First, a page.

I'm not a big fan of comics, and especially not the kind featuring superheroes, but even I took less time than your average studio executive to work out that if you're going to port superhero comics over to an audio-visual medium, cinema is your absolute worst choice. For more than half a decade (well, for several decades, but there's been a glut recently), some of the finest filmmakers in the business have been trying to crack the comic book film formula. Some of their results have been financially successful, others have been well-received by critics. With the possible exception of Pixar's The Incredibles (I say possible because I'm not convinced that it's entirely accurate to describe the movie as a comic book film, not because I don't think it's excellent), none of them have even approached the distinction of good cinema, or the even more elusive honor of faithful adaptations. Most importantly, none of them have managed to replicate the intricately detailed, densely populated universes that are the hallmark of a long-running comic series.
What the comic book industry has chosen to ignore, driven by either snobbery or avarice, is that the medium best suited to their product is clearly series television. In fact, the two media share a large number of similarities which make them ideal for cross-pollination: continuous, open-ended storytelling; a mixture of standalone and multi-part stories; large casts of characters; slowly accumulating backstories and ever-complicating settings. Perhaps most importantly, whereas film is ultimately ingested in solitude, television, like comics, is a communal medium, constantly engaged in a dialogue with its audience. More interesting, however, than the question of how comics can use television are the ways in which television can learn from comics--by far the more innovative and experimental field--about its own capabilities as a storytelling medium.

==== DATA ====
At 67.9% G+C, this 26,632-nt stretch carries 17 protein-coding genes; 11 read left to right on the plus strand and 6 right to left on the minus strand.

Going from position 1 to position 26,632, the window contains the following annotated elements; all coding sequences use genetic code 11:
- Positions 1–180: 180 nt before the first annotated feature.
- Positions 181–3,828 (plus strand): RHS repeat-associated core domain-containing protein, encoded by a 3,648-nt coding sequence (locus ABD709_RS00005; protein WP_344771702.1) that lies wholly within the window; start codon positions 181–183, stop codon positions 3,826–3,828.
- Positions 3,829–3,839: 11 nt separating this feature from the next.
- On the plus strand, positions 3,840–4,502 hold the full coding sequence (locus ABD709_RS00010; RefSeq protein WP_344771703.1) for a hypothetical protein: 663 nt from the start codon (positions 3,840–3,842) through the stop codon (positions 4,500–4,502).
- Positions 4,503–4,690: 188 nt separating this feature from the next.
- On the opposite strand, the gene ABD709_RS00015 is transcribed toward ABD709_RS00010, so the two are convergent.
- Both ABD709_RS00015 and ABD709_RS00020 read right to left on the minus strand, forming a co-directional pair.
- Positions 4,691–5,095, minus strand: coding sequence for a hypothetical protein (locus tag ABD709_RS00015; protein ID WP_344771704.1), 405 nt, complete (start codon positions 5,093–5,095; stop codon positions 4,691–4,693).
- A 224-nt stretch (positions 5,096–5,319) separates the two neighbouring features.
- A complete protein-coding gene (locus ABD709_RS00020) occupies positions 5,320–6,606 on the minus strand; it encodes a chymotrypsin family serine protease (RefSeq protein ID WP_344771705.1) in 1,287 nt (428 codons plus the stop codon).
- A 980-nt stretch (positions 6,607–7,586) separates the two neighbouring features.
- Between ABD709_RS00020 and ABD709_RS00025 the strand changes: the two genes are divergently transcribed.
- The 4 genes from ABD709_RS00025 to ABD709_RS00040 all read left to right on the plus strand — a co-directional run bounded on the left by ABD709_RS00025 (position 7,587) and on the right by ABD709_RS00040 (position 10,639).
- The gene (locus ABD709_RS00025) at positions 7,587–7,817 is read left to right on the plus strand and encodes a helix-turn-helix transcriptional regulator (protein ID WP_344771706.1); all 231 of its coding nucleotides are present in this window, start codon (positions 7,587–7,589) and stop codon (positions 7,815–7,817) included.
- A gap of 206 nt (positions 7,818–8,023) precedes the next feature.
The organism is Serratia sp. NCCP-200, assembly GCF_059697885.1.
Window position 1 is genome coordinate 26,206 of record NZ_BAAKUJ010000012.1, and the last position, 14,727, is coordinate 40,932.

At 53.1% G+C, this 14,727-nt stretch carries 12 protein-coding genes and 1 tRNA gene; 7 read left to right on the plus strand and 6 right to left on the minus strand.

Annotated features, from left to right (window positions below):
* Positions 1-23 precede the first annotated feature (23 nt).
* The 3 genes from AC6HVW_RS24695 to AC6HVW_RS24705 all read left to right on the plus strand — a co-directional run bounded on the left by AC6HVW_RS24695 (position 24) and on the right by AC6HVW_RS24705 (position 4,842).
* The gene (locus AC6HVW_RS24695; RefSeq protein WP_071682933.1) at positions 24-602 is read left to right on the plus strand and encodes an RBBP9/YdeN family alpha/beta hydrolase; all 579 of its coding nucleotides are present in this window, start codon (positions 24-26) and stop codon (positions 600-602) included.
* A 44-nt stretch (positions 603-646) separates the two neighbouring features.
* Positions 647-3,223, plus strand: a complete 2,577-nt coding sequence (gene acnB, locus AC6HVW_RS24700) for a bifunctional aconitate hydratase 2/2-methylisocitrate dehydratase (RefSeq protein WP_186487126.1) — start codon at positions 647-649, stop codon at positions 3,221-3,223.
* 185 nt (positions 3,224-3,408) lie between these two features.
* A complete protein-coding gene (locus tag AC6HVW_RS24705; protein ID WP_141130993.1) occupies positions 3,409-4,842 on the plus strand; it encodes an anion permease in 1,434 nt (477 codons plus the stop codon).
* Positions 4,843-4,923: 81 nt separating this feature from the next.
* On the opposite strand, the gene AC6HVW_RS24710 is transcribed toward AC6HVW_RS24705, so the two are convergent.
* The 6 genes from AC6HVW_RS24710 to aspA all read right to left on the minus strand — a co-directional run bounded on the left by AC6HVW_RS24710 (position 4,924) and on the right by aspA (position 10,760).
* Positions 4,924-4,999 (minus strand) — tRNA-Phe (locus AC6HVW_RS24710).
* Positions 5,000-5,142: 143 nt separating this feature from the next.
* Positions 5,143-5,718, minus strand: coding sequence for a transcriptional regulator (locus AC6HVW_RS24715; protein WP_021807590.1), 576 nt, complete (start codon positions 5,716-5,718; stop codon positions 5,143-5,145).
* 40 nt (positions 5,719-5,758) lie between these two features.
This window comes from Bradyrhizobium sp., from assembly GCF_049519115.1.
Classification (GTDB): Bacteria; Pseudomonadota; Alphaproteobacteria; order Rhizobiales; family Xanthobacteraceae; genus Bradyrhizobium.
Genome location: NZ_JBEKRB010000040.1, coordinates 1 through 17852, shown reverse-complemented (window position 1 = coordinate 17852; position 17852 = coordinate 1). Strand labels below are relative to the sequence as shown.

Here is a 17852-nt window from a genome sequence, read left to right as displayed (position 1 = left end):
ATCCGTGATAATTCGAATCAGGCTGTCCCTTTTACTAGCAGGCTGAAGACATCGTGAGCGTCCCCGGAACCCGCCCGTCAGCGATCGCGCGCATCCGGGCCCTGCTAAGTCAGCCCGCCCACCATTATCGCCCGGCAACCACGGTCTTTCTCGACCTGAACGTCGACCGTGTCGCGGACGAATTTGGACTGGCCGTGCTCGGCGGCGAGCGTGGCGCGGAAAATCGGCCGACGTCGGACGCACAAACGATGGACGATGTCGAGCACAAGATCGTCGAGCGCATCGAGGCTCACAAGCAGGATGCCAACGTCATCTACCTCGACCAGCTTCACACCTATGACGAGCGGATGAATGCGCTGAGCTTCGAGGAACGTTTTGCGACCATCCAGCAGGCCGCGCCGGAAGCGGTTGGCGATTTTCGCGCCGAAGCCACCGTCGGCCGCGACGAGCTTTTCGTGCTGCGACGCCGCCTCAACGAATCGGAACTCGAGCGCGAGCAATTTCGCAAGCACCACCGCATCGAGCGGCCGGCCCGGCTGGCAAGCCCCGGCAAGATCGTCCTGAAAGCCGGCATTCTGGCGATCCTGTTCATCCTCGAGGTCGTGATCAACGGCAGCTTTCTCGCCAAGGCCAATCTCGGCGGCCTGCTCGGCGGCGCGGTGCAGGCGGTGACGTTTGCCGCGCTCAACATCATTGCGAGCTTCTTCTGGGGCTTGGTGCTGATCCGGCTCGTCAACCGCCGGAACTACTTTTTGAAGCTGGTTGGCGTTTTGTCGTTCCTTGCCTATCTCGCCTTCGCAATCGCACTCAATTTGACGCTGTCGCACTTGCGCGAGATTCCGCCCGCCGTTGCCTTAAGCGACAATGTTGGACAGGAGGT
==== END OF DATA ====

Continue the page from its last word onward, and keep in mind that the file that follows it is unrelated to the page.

Which is why NBC's Heroes, the first unmitigated success of the new fall season, is at the same time a delight and a disappointment. The show's premise is simple. For some undisclosed reason, ordinary people all over the world (for which read: in the US, with one exception) are discovering that they possess superpowers. It doesn't take a great effort to imagine the standard network treatment of this premise--bring the newly-minted heroes to a recognition of their powers and to the formation of some sort of group by the end of the pilot, and then start churning out the standalone stories. Throw in some character arcs and recurring villains if you're feeling flashy, and end the season on a cliffhanger. The same approach, in other words, that we've already seen applied to every single televised version of a comic book story.
Four episodes into its first season, Heroes doesn't seem even remotely interested in going down that path. The rapidly unfolding plot is so intricate as to defy description, but it already involves a shady organization targeting heroes, a psychotic supervillain, and a Las Vegas mobster. The main cast runs into the double digits, each with their own supporting cast, emotional issues galore, and a wealth of backstory. Visually, the show borrows shamelessly from the comic book artist's toolbox, right down to episode titles artfully superimposed on walls or the hoods of cars, but it also makes excellent use of television's unique capabilities as a cinematic medium. Not since Ang Lee's Hulk has there been anything this close to an on-screen comic, and Heroes is a hell of a lot more fun.